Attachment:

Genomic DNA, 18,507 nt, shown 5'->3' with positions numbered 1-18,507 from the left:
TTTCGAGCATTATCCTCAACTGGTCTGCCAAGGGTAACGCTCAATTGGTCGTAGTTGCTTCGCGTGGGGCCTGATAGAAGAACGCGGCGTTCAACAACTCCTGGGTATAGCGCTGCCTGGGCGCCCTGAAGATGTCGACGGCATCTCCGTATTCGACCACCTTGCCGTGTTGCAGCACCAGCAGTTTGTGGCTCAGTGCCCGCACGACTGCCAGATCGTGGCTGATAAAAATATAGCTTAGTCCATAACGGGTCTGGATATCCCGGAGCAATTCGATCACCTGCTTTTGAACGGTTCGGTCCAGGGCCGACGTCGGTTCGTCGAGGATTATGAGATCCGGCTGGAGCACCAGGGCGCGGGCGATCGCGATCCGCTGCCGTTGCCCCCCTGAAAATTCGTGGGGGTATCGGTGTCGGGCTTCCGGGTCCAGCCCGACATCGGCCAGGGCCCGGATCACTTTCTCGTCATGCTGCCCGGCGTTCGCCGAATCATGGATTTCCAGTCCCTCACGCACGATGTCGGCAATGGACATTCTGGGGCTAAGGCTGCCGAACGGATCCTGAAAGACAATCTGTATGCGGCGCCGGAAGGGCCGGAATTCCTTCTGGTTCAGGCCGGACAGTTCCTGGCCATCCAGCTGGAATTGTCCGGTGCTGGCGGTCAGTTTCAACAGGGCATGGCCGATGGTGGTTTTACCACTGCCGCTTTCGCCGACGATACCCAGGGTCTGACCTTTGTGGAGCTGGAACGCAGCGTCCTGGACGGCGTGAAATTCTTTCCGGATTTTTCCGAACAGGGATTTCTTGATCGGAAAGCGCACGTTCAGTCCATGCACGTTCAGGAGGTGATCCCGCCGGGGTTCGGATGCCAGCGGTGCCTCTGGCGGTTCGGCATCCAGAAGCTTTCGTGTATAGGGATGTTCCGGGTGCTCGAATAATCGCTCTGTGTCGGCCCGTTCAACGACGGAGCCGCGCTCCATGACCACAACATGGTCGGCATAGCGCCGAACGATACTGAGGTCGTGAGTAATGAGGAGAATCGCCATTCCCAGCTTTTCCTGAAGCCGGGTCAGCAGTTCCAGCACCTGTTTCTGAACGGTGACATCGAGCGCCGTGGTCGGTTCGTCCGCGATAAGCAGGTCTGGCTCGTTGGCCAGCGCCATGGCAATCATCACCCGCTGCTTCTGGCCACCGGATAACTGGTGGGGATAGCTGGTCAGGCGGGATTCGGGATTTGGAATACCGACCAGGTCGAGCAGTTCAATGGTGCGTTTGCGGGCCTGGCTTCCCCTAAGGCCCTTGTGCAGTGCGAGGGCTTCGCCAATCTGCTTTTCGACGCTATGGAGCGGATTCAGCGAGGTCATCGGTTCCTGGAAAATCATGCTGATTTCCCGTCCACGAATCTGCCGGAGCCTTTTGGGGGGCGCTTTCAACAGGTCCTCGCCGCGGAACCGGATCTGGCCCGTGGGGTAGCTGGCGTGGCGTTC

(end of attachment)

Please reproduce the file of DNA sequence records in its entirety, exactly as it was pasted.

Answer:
Genomic DNA, 18,507 nt, shown 5'->3' with positions numbered 1-18,507 from the left:
TTTCGAGCATTATCCTCAACTGGTCTGCCAAGGGTAACGCTCAATTGGTCGTAGTTGCTTCGCGTGGGGCCTGATAGAAGAACGCGGCGTTCAACAACTCCTGGGTATAGCGCTGCCTGGGCGCCCTGAAGATGTCGACGGCATCTCCGTATTCGACCACCTTGCCGTGTTGCAGCACCAGCAGTTTGTGGCTCAGTGCCCGCACGACTGCCAGATCGTGGCTGATAAAAATATAGCTTAGTCCATAACGGGTCTGGATATCCCGGAGCAATTCGATCACCTGCTTTTGAACGGTTCGGTCCAGGGCCGACGTCGGTTCGTCGAGGATTATGAGATCCGGCTGGAGCACCAGGGCGCGGGCGATCGCGATCCGCTGCCGTTGCCCCCCTGAAAATTCGTGGGGGTATCGGTGTCGGGCTTCCGGGTCCAGCCCGACATCGGCCAGGGCCCGGATCACTTTCTCGTCATGCTGCCCGGCGTTCGCCGAATCATGGATTTCCAGTCCCTCACGCACGATGTCGGCAATGGACATTCTGGGGCTAAGGCTGCCGAACGGATCCTGAAAGACAATCTGTATGCGGCGCCGGAAGGGCCGGAATTCCTTCTGGTTCAGGCCGGACAGTTCCTGGCCATCCAGCTGGAATTGTCCGGTGCTGGCGGTCAGTTTCAACAGGGCATGGCCGATGGTGGTTTTACCACTGCCGCTTTCGCCGACGATACCCAGGGTCTGACCTTTGTGGAGCTGGAACGCAGCGTCCTGGACGGCGTGAAATTCTTTCCGGATTTTTCCGAACAGGGATTTCTTGATCGGAAAGCGCACGTTCAGTCCATGCACGTTCAGGAGGTGATCCCGCCGGGGTTCGGATGCCAGCGGTGCCTCTGGCGGTTCGGCATCCAGAAGCTTTCGTGTATAGGGATGTTCCGGGTGCTCGAATAATCGCTCTGTGTCGGCCCGTTCAACGACGGAGCCGCGCTCCATGACCACAACATGGTCGGCATAGCGCCGAACGATACTGAGGTCGTGAGTAATGAGGAGAATCGCCATTCCCAGCTTTTCCTGAAGCCGGGTCAGCAGTTCCAGCACCTGTTTCTGAACGGTGACATCGAGCGCCGTGGTCGGTTCGTCCGCGATAAGCAGGTCTGGCTCGTTGGCCAGCGCCATGGCAATCATCACCCGCTGCTTCTGGCCACCGGATAACTGGTGGGGATAGCTGGTCAGGCGGGATTCGGGATTTGGAATACCGACCAGGTCGAGCAGTTCAATGGTGCGTTTGCGGGCCTGGCTTCCCCTAAGGCCCTTGTGCAGTGCGAGGGCTTCGCCAATCTGCTTTTCGACGCTATGGAGCGGATTCAGCGAGGTCATCGGTTCCTGGAAAATCATGCTGATTTCCCGTCCACGAATCTGCCGGAGCCTTTTGGGGGGCGCTTTCAACAGGTCCTCGCCGCGGAACCGGATCTGGCCCGTGGGGTAGCTGGCGTGGCGTTC